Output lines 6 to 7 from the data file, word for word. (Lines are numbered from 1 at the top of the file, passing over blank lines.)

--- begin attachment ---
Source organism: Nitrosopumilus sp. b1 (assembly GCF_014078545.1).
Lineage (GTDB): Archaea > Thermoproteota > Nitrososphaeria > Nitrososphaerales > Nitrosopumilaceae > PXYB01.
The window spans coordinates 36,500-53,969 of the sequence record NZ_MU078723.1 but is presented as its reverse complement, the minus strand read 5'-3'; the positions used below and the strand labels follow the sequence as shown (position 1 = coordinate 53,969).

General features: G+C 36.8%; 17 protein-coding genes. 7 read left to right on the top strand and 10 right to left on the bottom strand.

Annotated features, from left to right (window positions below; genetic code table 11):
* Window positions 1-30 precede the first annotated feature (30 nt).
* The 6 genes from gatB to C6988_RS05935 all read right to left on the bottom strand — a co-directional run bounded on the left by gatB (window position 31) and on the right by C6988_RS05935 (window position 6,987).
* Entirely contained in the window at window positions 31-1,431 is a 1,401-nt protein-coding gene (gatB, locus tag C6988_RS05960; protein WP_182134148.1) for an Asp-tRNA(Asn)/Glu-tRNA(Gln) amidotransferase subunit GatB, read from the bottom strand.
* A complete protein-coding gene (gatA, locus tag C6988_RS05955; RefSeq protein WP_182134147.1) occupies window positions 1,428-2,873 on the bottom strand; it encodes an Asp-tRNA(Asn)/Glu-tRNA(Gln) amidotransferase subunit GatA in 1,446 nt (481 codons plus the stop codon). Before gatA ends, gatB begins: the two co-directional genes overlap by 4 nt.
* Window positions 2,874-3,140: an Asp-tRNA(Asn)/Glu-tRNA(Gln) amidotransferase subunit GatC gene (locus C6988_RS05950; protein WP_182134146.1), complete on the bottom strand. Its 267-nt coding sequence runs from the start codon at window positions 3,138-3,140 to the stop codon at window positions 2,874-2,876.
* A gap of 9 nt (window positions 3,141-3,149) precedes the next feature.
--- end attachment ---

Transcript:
* Window positions 1-30 precede the first annotated feature (30 nt).
* The 6 genes from gatB to C6988_RS05935 all read right to left on the bottom strand — a co-directional run bounded on the left by gatB (window position 31) and on the right by C6988_RS05935 (window position 6,987).